By Evan Hackel
Create a Strategic Plan to Get to Where You Want to GoCreate a Strategic Plan to Get to Where You Want to Go https://c-suitenetwork.com/advisors/wp-content/themes/csadvisore/images/empty/thumbnail.jpg 150 150 Evan Hackel https://secure.gravatar.com/avatar/ffc96667f43826751e09244de553f636?s=96&d=mm&r=g
by Evan Hackel
A strategic plan is an important tool that can help your organization grow, achieve specific goals on a schedule, and reach its fullest potential. To define the goals and timelines that will be part of your plan, you will need to consult with your management team, appropriate managers and employees, vendors, customers, and other stakeholders too. Also remember that a strategic plan should be grounded in your company’s vision and mission statements, which reflect your values, higher goals, and aspirations.
How far ahead should you be planning? Five years into the future is normally ideal. Your goals should be challenging and stretch you, while also being concrete and understandable. Goals that lie 10 or 20 years into the future become so esoteric that people cannot relate to them.
Now, are you really going to use one plan, accomplish everything that is in it, and then meet again in five years to write a new one? No, not really. I recommend creating a five-year plan, then meeting at least once a year to review it and ask some questions like these:
- Where are we now in executing this plan?
- Do we still want to pursue all the goals that it sets out, or have other priorities emerged that we should tackle first?
- What specific tactics do we need to work on in the next year so that we can accomplish our goals?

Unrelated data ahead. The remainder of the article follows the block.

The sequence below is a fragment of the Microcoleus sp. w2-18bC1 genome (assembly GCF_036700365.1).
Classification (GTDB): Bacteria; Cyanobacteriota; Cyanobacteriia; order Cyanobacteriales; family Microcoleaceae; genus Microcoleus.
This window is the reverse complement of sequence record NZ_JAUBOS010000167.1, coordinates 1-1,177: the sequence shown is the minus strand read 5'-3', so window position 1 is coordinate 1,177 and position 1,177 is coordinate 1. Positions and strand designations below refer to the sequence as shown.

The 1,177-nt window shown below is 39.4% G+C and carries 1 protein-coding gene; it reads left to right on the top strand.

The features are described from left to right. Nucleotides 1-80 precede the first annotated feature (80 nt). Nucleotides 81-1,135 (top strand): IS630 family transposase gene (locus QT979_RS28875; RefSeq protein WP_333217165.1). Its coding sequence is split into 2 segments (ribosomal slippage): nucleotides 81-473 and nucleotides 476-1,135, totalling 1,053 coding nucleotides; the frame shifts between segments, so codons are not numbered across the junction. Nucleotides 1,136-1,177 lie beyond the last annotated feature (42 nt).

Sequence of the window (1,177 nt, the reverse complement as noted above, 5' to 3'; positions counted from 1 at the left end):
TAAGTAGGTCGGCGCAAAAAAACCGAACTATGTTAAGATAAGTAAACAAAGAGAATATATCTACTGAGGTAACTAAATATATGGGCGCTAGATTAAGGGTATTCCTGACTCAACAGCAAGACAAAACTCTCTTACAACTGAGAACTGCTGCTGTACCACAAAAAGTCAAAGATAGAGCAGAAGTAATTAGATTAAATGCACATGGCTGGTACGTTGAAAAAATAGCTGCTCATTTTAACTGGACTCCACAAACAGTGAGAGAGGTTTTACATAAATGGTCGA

The status quo changes quickly in business today, and you will need to revise your plan and keep your goals fresh. Yet there is great value in saying to people, “here are our goals for the next five years.” This is especially true when you create specific initiatives, assignments, and tactics that people will address in the year to follow.
Here’s an analogy that illustrates the importance of planning . . .
If you put 22 kids who have never played soccer before on a soccer field and you said to them, “Here’s a soccer ball, have fun playing soccer,” what kind of soccer game would it be? They wouldn’t necessarily know there were two teams. They wouldn’t know the rules or how to keep score. They might eventually start kicking the ball around, but the game of soccer wouldn’t happen. But when you explain the game and that the goal is to put the ball in the net, then people achieve and accomplish something.
The same is true in business. When you’re just doing the same things over again and no one has given you a goal or a plan, no one has told you how to score, you just keep doing the same things over and over again. You don’t know what you should be doing and it’s impossible to achieve any kind of success.
Concluding thoughts . . .
As the Roman philosopher Seneca once wrote, “If a sailor does not know to which port he is sailing, no wind is favorable.” Another way of saying that is that to get to the right place, you have to know what you and your organization want to achieve. That means defining your mission, vision, and goals.